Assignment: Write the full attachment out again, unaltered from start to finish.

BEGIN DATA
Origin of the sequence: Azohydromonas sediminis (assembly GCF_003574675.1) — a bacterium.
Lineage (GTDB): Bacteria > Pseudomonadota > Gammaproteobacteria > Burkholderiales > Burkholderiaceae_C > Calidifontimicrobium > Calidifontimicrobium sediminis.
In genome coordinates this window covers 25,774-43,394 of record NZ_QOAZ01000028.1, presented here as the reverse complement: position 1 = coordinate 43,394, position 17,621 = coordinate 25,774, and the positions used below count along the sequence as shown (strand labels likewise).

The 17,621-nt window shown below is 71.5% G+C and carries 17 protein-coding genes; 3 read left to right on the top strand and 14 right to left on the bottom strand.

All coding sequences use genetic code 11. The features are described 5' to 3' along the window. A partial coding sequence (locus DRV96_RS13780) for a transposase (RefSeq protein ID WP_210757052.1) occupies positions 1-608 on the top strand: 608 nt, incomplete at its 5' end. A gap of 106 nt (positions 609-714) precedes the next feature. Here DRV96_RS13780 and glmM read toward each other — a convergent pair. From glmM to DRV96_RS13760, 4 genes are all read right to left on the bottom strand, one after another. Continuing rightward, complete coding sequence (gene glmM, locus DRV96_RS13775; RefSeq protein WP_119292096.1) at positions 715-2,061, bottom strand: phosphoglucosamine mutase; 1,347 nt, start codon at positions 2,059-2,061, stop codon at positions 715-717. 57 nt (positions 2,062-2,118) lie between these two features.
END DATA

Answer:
Origin of the sequence: Azohydromonas sediminis (assembly GCF_003574675.1) — a bacterium.
Lineage (GTDB): Bacteria > Pseudomonadota > Gammaproteobacteria > Burkholderiales > Burkholderiaceae_C > Calidifontimicrobium > Calidifontimicrobium sediminis.
In genome coordinates this window covers 25,774-43,394 of record NZ_QOAZ01000028.1, presented here as the reverse complement: position 1 = coordinate 43,394, position 17,621 = coordinate 25,774, and the positions used below count along the sequence as shown (strand labels likewise).

The 17,621-nt window shown below is 71.5% G+C and carries 17 protein-coding genes; 3 read left to right on the top strand and 14 right to left on the bottom strand.

All coding sequences use genetic code 11. The features are described 5' to 3' along the window. A partial coding sequence (locus DRV96_RS13780) for a transposase (RefSeq protein ID WP_210757052.1) occupies positions 1-608 on the top strand: 608 nt, incomplete at its 5' end. A gap of 106 nt (positions 609-714) precedes the next feature. Here DRV96_RS13780 and glmM read toward each other — a convergent pair. From glmM to DRV96_RS13760, 4 genes are all read right to left on the bottom strand, one after another. Continuing rightward, complete coding sequence (gene glmM, locus DRV96_RS13775; RefSeq protein WP_119292096.1) at positions 715-2,061, bottom strand: phosphoglucosamine mutase; 1,347 nt, start codon at positions 2,059-2,061, stop codon at positions 715-717. 57 nt (positions 2,062-2,118) lie between these two features.